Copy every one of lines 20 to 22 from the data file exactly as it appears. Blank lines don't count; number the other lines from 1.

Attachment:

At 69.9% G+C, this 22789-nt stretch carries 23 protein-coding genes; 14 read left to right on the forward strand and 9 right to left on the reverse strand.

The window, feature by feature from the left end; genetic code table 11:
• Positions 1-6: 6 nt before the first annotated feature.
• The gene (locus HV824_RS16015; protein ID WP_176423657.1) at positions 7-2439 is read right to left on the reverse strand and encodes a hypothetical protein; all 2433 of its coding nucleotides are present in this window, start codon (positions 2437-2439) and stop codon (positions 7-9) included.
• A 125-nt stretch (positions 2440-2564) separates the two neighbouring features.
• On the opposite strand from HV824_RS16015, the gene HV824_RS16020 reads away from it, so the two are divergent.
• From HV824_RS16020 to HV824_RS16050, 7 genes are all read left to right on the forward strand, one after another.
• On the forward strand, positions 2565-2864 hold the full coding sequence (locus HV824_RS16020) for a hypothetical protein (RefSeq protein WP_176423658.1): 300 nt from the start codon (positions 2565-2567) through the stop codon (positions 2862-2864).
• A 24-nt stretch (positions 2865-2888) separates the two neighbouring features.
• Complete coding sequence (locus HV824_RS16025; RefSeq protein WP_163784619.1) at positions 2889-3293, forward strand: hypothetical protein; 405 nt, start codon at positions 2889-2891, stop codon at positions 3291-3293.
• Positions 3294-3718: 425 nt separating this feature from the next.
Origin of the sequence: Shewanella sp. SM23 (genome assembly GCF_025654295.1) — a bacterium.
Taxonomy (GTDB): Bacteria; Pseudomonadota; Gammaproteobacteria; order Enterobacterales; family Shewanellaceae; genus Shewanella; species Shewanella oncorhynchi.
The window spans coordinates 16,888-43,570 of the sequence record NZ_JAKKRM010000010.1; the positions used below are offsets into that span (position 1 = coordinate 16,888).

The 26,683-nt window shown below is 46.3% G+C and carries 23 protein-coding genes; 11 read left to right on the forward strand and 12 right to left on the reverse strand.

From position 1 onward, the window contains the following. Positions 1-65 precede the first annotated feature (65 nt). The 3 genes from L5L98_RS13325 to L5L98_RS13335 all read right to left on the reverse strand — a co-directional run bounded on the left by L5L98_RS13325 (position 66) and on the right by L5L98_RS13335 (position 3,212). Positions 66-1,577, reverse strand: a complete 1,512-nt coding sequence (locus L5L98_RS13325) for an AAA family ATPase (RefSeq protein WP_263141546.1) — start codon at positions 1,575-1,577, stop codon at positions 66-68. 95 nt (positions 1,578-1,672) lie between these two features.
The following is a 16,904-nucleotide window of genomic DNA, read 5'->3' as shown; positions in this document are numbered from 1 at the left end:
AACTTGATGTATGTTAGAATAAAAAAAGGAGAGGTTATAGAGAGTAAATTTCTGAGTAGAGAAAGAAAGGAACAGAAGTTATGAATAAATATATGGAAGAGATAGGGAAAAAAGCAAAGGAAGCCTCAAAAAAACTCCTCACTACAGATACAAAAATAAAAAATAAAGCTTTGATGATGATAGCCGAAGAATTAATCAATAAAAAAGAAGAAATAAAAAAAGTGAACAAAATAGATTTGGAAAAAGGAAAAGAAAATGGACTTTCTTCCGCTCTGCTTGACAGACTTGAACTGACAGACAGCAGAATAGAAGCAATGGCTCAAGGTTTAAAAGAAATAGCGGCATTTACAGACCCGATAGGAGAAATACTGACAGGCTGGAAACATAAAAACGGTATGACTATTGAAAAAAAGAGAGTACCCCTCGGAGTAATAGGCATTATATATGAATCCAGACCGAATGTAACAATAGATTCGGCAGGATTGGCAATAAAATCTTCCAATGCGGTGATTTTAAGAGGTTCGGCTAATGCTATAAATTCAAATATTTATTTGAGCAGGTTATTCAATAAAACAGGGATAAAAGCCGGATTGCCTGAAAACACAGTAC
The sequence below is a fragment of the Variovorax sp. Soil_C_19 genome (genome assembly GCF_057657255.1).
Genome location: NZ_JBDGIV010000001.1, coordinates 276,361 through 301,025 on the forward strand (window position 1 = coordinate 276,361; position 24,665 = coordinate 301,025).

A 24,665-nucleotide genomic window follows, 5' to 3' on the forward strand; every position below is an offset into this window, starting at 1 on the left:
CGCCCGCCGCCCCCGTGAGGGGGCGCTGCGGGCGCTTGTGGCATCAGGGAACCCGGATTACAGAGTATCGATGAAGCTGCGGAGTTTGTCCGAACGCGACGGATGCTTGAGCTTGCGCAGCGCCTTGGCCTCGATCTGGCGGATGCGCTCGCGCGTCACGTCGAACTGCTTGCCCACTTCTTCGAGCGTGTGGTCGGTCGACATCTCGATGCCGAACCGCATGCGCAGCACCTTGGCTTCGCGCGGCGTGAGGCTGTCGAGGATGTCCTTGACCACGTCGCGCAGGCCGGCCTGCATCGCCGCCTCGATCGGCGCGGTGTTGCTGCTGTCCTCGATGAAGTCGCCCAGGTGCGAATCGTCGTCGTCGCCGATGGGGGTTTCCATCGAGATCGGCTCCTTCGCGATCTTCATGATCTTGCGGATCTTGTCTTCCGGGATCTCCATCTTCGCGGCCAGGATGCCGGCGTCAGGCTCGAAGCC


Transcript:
Genome location: NZ_JBDGIV010000001.1, coordinates 276,361 through 301,025 on the forward strand (window position 1 = coordinate 276,361; position 24,665 = coordinate 301,025).

A 24,665-nucleotide genomic window follows, 5' to 3' on the forward strand; every position below is an offset into this window, starting at 1 on the left:
CGCCCGCCGCCCCCGTGAGGGGGCGCTGCGGGCGCTTGTGGCATCAGGGAACCCGGATTACAGAGTATCGATGAAGCTGCGGAGTTTGTCCGAACGCGACGGATGCTTGAGCTTGCGCAGCGCCTTGGCCTCGATCTGGCGGATGCGCTCGCGCGTCACGTCGAACTGCTTGCCCACTTCTTCGAGCGTGTGGTCGGTCGACATCTCGATGCCGAACCGCATGCGCAGCACCTTGGCTTCGCGCGGCGTGAGGCTGTCGAGGATGTCCTTGACCACGTCGCGCAGGCCGGCCTGCATCGCCGCCTCGATCGGCGCGGTGTTGCTGCTGTCCTCGATGAAGTCGCCCAGGTGCGAATCGTCGTCGTCGCCGATGGGGGTTTCCATCGAGATCGGCTCCTTCGCGATCTTCATGATCTTGCGGATCTTGTCTTCCGGGATCTCCATCTTCGCGGCCAGGATGCCGGCGTCAGGCTCGAAGCC